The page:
A: The only thing you're concerned about is the energy you're going to get from the building, and you don't want to start running around because of the fans. If you can get an early lead it's really tough on the opposing team. In our case the home team won every game, and it was just a matter of controlling ourselves emotionally. It's a mindset on not getting too caught up in the moment and just trying to play. The first goal, especially when it's a Game 7, makes everybody feel a couple of pounds heavier, feel a couple of inches taller, and you're like, "All right, we've got it." You can start dictating, because the other team is like, "OK, we need a goal."
Q: Who wins this game and why?
A: That's tough. From what I've seen Boston has had some pretty good showings in Vancouver, but I just can't imagine Vancouver going home, being in front of that country, and not winning this hockey game. Plus, Luongo is far too good of a goalie not to respond in this situation. Then again, (Boston's) Timmy Thomas can throw up 64 saves and turn it. That gives you a huge plus as a player knowing your goalie can just win it. It's similar to our series in 2003, because (Anaheim's) Jean-Sebastien Giguere was going to win the Conn Smythe no matter the outcome, just like Thomas will. Our coach, Pat Burns, was telling us, "Look, he's going to stop your shot not matter what," so we had to change our plan for shooting. We had Martin Brodeur behind us, though, so we knew we were good. Vancouver has to feel confident knowing that Luongo is capable of backing them up too.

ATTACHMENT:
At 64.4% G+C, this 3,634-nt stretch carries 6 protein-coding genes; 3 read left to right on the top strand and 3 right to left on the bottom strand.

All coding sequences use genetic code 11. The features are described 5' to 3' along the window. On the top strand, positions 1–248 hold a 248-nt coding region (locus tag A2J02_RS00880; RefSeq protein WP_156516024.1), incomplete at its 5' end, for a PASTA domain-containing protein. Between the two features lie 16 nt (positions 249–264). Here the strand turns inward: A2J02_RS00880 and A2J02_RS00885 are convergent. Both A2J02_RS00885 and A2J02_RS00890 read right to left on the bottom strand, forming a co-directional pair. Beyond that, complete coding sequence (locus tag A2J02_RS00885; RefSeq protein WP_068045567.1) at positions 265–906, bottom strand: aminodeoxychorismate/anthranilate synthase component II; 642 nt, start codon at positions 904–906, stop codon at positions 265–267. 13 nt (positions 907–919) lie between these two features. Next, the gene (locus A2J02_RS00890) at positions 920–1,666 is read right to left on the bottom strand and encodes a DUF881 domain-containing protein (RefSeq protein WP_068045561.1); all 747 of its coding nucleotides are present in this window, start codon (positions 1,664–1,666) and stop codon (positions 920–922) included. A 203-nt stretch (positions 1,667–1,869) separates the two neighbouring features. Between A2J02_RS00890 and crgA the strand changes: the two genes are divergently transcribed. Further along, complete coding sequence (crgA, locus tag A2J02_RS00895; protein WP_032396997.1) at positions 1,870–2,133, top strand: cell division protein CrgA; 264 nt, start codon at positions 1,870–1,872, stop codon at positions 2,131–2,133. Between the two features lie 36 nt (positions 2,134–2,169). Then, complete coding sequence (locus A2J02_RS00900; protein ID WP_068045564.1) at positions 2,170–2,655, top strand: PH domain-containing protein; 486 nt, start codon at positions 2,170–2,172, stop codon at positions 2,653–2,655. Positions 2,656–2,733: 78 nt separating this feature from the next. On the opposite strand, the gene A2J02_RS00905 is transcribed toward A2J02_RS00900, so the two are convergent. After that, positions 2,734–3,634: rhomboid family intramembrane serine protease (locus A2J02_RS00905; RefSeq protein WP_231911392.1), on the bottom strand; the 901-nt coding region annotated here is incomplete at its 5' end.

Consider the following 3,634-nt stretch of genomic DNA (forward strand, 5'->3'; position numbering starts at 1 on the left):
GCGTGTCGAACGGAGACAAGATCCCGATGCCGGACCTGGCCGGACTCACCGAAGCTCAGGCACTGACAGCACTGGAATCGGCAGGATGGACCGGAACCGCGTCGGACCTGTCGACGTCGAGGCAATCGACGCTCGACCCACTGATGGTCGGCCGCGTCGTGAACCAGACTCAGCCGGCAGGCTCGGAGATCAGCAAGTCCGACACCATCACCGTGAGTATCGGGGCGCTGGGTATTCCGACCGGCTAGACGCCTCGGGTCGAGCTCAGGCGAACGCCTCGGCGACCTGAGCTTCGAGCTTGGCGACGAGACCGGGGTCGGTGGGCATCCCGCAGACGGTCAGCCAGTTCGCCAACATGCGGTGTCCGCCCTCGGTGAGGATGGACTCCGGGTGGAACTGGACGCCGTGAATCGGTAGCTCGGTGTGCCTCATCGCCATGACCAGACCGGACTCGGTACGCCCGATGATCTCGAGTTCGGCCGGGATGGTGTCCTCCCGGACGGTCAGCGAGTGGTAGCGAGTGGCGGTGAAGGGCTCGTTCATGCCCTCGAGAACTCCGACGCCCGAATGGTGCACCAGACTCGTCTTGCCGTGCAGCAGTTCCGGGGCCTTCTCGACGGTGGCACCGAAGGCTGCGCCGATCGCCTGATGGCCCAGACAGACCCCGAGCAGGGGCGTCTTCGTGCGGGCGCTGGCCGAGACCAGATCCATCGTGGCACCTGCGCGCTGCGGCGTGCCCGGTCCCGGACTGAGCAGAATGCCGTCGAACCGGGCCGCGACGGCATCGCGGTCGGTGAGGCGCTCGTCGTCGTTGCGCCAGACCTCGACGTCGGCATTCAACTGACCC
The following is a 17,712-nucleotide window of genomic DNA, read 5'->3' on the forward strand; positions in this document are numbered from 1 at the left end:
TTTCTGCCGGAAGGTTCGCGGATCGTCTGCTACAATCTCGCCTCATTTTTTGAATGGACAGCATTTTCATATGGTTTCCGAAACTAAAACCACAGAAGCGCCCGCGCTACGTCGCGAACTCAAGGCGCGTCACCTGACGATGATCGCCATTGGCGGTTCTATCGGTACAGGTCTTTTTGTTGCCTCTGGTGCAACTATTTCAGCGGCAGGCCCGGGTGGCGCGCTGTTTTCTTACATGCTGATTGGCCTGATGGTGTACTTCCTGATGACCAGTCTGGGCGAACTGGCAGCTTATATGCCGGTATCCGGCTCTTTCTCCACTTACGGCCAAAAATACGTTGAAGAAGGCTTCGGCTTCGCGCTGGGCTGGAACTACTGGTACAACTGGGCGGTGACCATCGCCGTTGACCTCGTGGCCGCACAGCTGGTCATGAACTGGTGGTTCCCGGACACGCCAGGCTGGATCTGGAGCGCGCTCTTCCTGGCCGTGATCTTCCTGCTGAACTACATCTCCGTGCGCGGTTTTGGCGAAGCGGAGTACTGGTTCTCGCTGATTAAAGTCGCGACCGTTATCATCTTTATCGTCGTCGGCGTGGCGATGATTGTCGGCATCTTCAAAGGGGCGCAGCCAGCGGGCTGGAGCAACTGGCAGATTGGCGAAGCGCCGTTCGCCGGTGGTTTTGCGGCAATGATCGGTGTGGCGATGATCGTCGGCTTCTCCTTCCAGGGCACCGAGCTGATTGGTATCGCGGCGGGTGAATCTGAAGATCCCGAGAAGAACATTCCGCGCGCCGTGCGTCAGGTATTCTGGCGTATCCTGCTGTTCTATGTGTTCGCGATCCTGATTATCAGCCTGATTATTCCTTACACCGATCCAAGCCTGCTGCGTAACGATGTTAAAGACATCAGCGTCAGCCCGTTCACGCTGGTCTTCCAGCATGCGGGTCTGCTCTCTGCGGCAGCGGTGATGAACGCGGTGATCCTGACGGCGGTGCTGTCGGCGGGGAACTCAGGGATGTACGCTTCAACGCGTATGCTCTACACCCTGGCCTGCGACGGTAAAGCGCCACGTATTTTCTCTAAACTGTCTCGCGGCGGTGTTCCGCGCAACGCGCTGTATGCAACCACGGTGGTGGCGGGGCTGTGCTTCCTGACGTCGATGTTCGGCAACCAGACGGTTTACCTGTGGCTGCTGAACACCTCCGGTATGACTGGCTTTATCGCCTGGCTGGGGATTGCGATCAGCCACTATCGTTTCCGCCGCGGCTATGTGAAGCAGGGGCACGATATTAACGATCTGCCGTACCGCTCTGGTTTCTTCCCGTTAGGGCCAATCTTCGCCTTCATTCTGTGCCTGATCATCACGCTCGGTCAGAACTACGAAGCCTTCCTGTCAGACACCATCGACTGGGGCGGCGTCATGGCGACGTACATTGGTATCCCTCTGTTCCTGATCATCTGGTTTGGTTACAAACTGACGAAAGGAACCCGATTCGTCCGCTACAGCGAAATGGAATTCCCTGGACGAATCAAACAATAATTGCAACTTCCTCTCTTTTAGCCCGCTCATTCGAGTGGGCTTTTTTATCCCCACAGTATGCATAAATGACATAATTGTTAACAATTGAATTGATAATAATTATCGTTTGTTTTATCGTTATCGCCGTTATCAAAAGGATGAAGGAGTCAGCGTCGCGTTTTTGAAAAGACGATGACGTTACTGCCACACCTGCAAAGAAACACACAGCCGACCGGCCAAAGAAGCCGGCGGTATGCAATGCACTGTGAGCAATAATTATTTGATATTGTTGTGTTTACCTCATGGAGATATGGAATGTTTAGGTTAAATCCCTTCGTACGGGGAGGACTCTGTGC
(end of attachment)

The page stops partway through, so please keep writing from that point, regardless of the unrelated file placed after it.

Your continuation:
BIG BANG SERIES
The 2011 Final has featured more combined penalty minutes through six games (335) than any since the 1991 Final between the Penguins and Minnesota North Stars (327). An alternate captain for those Penguins, and currently a Root Sports Pittsburgh broadcaster, Bob Errey recalls the 1991 Final:
"I was watching it again and thinking, 'They were butchering us.' They just tried to hack us all the time. That was their way to knock us down. They felt they couldn't match it skill wise, so they were going to try and beat us up.
"I think it did galvanize us a bit. We had enough veterans that we saw what (the North Stars) were doing. We figured we could take our shots when we could. We were down 2-1 in the series and had to use our skill to put pucks on the net, too.
"I don't remember one thing sticking out. It was just all of it. I know Mark Recchi got injured in the last game by Jim Johnson. It was a cheap shot. There were a lot of those. I remember all that hacking. You go back and watch that series, and it was incredible what Minnesota was doing. Mark Tinordi wasn't a quiet guy back there, either. They had a lot of those guys. They had skill guys, too, but they had some guys who hacked."